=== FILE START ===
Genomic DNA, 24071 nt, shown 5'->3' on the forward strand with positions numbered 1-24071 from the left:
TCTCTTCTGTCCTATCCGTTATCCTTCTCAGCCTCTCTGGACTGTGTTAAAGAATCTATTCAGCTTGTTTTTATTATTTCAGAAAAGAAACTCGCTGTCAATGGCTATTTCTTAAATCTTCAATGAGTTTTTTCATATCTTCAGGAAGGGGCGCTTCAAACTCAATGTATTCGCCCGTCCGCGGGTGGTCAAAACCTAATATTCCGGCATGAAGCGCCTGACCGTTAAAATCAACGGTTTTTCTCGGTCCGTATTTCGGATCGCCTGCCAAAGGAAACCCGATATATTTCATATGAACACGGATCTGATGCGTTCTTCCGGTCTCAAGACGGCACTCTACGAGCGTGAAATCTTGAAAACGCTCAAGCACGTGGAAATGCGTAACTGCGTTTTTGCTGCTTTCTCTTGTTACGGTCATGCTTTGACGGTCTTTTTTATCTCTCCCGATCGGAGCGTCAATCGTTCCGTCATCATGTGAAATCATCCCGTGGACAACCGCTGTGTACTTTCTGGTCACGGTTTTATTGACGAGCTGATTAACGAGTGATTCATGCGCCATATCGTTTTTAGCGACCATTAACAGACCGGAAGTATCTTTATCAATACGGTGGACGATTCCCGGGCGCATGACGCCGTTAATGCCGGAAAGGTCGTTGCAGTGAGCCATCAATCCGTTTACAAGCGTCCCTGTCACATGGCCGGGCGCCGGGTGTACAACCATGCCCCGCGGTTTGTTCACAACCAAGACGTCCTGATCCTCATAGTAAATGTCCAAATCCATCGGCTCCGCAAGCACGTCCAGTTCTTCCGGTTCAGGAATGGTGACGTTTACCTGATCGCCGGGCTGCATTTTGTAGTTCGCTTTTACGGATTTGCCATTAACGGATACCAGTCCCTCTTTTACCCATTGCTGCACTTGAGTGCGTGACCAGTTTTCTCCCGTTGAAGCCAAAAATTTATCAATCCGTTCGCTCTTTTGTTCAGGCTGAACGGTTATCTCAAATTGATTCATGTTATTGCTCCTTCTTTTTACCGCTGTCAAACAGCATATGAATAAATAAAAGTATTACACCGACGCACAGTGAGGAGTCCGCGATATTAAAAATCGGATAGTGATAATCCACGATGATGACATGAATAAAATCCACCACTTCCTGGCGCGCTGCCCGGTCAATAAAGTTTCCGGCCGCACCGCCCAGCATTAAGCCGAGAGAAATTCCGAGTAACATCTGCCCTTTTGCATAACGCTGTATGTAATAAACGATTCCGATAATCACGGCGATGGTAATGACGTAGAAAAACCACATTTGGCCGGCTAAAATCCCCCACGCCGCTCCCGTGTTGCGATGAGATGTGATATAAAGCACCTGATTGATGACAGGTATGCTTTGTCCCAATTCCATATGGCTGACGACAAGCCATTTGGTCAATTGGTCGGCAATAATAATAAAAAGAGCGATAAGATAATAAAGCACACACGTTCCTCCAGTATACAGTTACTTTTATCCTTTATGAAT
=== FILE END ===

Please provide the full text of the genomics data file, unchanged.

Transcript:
Genomic DNA, 24071 nt, shown 5'->3' on the forward strand with positions numbered 1-24071 from the left:
TCTCTTCTGTCCTATCCGTTATCCTTCTCAGCCTCTCTGGACTGTGTTAAAGAATCTATTCAGCTTGTTTTTATTATTTCAGAAAAGAAACTCGCTGTCAATGGCTATTTCTTAAATCTTCAATGAGTTTTTTCATATCTTCAGGAAGGGGCGCTTCAAACTCAATGTATTCGCCCGTCCGCGGGTGGTCAAAACCTAATATTCCGGCATGAAGCGCCTGACCGTTAAAATCAACGGTTTTTCTCGGTCCGTATTTCGGATCGCCTGCCAAAGGAAACCCGATATATTTCATATGAACACGGATCTGATGCGTTCTTCCGGTCTCAAGACGGCACTCTACGAGCGTGAAATCTTGAAAACGCTCAAGCACGTGGAAATGCGTAACTGCGTTTTTGCTGCTTTCTCTTGTTACGGTCATGCTTTGACGGTCTTTTTTATCTCTCCCGATCGGAGCGTCAATCGTTCCGTCATCATGTGAAATCATCCCGTGGACAACCGCTGTGTACTTTCTGGTCACGGTTTTATTGACGAGCTGATTAACGAGTGATTCATGCGCCATATCGTTTTTAGCGACCATTAACAGACCGGAAGTATCTTTATCAATACGGTGGACGATTCCCGGGCGCATGACGCCGTTAATGCCGGAAAGGTCGTTGCAGTGAGCCATCAATCCGTTTACAAGCGTCCCTGTCACATGGCCGGGCGCCGGGTGTACAACCATGCCCCGCGGTTTGTTCACAACCAAGACGTCCTGATCCTCATAGTAAATGTCCAAATCCATCGGCTCCGCAAGCACGTCCAGTTCTTCCGGTTCAGGAATGGTGACGTTTACCTGATCGCCGGGCTGCATTTTGTAGTTCGCTTTTACGGATTTGCCATTAACGGATACCAGTCCCTCTTTTACCCATTGCTGCACTTGAGTGCGTGACCAGTTTTCTCCCGTTGAAGCCAAAAATTTATCAATCCGTTCGCTCTTTTGTTCAGGCTGAACGGTTATCTCAAATTGATTCATGTTATTGCTCCTTCTTTTTACCGCTGTCAAACAGCATATGAATAAATAAAAGTATTACACCGACGCACAGTGAGGAGTCCGCGATATTAAAAATCGGATAGTGATAATCCACGATGATGACATGAATAAAATCCACCACTTCCTGGCGCGCTGCCCGGTCAATAAAGTTTCCGGCCGCACCGCCCAGCATTAAGCCGAGAGAAATTCCGAGTAACATCTGCCCTTTTGCATAACGCTGTATGTAATAAACGATTCCGATAATCACGGCGATGGTAATGACGTAGAAAAACCACATTTGGCCGGCTAAAATCCCCCACGCCGCTCCCGTGTTGCGATGAGATGTGATATAAAGCACCTGATTGATGACAGGTATGCTTTGTCCCAATTCCATATGGCTGACGACAAGCCATTTGGTCAATTGGTCGGCAATAATAATAAAAAGAGCGATAAGATAATAAAGCACACACGTTCCTCCAGTATACAGTTACTTTTATCCTTTATGAAT